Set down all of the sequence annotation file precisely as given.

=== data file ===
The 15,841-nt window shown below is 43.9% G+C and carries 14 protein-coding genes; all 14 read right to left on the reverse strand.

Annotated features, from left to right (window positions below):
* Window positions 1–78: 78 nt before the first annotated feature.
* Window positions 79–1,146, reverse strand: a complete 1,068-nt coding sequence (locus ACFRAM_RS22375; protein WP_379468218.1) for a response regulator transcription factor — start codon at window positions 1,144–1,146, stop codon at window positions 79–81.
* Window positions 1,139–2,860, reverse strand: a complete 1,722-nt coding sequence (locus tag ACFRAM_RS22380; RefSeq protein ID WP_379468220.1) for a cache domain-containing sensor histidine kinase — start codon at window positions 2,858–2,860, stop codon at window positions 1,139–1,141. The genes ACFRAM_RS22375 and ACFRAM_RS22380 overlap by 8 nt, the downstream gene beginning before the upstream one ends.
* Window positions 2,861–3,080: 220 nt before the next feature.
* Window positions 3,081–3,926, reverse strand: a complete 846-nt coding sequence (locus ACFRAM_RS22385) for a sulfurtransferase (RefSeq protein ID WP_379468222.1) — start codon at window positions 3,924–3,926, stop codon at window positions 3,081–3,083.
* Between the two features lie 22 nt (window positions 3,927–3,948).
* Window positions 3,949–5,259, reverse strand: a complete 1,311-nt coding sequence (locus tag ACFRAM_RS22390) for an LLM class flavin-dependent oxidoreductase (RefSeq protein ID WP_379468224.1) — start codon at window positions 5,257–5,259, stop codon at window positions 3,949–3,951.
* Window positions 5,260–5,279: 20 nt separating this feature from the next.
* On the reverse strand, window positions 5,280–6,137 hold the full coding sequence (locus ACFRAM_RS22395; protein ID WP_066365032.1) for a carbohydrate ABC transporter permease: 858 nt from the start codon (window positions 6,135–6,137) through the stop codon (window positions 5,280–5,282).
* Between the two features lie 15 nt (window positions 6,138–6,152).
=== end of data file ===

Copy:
The 15,841-nt window shown below is 43.9% G+C and carries 14 protein-coding genes; all 14 read right to left on the reverse strand.

Annotated features, from left to right (window positions below):
* Window positions 1–78: 78 nt before the first annotated feature.
* Window positions 79–1,146, reverse strand: a complete 1,068-nt coding sequence (locus ACFRAM_RS22375; protein WP_379468218.1) for a response regulator transcription factor — start codon at window positions 1,144–1,146, stop codon at window positions 79–81.
* Window positions 1,139–2,860, reverse strand: a complete 1,722-nt coding sequence (locus tag ACFRAM_RS22380; RefSeq protein ID WP_379468220.1) for a cache domain-containing sensor histidine kinase — start codon at window positions 2,858–2,860, stop codon at window positions 1,139–1,141. The genes ACFRAM_RS22375 and ACFRAM_RS22380 overlap by 8 nt, the downstream gene beginning before the upstream one ends.
* Window positions 2,861–3,080: 220 nt before the next feature.
* Window positions 3,081–3,926, reverse strand: a complete 846-nt coding sequence (locus ACFRAM_RS22385) for a sulfurtransferase (RefSeq protein ID WP_379468222.1) — start codon at window positions 3,924–3,926, stop codon at window positions 3,081–3,083.
* Between the two features lie 22 nt (window positions 3,927–3,948).
* Window positions 3,949–5,259, reverse strand: a complete 1,311-nt coding sequence (locus tag ACFRAM_RS22390) for an LLM class flavin-dependent oxidoreductase (RefSeq protein ID WP_379468224.1) — start codon at window positions 5,257–5,259, stop codon at window positions 3,949–3,951.
* Window positions 5,260–5,279: 20 nt separating this feature from the next.
* On the reverse strand, window positions 5,280–6,137 hold the full coding sequence (locus ACFRAM_RS22395; protein ID WP_066365032.1) for a carbohydrate ABC transporter permease: 858 nt from the start codon (window positions 6,135–6,137) through the stop codon (window positions 5,280–5,282).
* Between the two features lie 15 nt (window positions 6,138–6,152).